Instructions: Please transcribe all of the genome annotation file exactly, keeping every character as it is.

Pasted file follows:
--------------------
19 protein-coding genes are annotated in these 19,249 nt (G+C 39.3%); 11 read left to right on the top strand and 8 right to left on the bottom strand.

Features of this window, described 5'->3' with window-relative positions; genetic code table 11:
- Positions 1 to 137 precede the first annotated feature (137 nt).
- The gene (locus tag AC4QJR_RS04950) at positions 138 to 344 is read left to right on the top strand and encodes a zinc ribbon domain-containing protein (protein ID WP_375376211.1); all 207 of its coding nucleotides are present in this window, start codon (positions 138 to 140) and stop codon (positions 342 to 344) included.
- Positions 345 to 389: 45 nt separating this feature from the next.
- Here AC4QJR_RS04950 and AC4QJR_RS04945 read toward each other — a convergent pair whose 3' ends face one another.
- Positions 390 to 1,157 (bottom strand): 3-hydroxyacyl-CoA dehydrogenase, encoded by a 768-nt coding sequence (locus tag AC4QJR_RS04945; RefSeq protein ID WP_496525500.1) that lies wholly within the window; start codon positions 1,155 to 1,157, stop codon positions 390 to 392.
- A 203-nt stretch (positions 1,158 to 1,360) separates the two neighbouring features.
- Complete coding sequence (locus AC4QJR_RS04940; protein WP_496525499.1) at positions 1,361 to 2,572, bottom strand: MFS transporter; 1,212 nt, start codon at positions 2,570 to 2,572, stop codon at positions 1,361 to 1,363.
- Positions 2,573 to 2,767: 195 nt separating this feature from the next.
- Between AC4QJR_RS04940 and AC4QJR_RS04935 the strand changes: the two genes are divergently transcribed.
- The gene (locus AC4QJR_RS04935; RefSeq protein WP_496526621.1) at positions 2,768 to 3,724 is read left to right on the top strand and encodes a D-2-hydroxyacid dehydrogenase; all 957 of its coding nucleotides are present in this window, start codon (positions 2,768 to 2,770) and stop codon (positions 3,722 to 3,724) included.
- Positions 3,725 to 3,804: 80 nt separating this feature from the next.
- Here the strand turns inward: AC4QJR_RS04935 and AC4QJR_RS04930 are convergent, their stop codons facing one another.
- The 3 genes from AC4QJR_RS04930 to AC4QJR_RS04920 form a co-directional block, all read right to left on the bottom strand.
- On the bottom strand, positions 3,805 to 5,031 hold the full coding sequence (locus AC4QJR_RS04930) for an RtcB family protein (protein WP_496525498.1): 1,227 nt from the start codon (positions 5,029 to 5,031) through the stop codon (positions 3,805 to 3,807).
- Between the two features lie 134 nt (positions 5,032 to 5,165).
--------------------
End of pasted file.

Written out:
19 protein-coding genes are annotated in these 19,249 nt (G+C 39.3%); 11 read left to right on the top strand and 8 right to left on the bottom strand.

Features of this window, described 5'->3' with window-relative positions; genetic code table 11:
- Positions 1 to 137 precede the first annotated feature (137 nt).
- The gene (locus tag AC4QJR_RS04950) at positions 138 to 344 is read left to right on the top strand and encodes a zinc ribbon domain-containing protein (protein ID WP_375376211.1); all 207 of its coding nucleotides are present in this window, start codon (positions 138 to 140) and stop codon (positions 342 to 344) included.
- Positions 345 to 389: 45 nt separating this feature from the next.
- Here AC4QJR_RS04950 and AC4QJR_RS04945 read toward each other — a convergent pair whose 3' ends face one another.
- Positions 390 to 1,157 (bottom strand): 3-hydroxyacyl-CoA dehydrogenase, encoded by a 768-nt coding sequence (locus tag AC4QJR_RS04945; RefSeq protein ID WP_496525500.1) that lies wholly within the window; start codon positions 1,155 to 1,157, stop codon positions 390 to 392.
- A 203-nt stretch (positions 1,158 to 1,360) separates the two neighbouring features.
- Complete coding sequence (locus AC4QJR_RS04940; protein WP_496525499.1) at positions 1,361 to 2,572, bottom strand: MFS transporter; 1,212 nt, start codon at positions 2,570 to 2,572, stop codon at positions 1,361 to 1,363.
- Positions 2,573 to 2,767: 195 nt separating this feature from the next.
- Between AC4QJR_RS04940 and AC4QJR_RS04935 the strand changes: the two genes are divergently transcribed.
- The gene (locus AC4QJR_RS04935; RefSeq protein WP_496526621.1) at positions 2,768 to 3,724 is read left to right on the top strand and encodes a D-2-hydroxyacid dehydrogenase; all 957 of its coding nucleotides are present in this window, start codon (positions 2,768 to 2,770) and stop codon (positions 3,722 to 3,724) included.
- Positions 3,725 to 3,804: 80 nt separating this feature from the next.
- Here the strand turns inward: AC4QJR_RS04935 and AC4QJR_RS04930 are convergent, their stop codons facing one another.
- The 3 genes from AC4QJR_RS04930 to AC4QJR_RS04920 form a co-directional block, all read right to left on the bottom strand.
- On the bottom strand, positions 3,805 to 5,031 hold the full coding sequence (locus AC4QJR_RS04930) for an RtcB family protein (protein WP_496525498.1): 1,227 nt from the start codon (positions 5,029 to 5,031) through the stop codon (positions 3,805 to 3,807).
- Between the two features lie 134 nt (positions 5,032 to 5,165).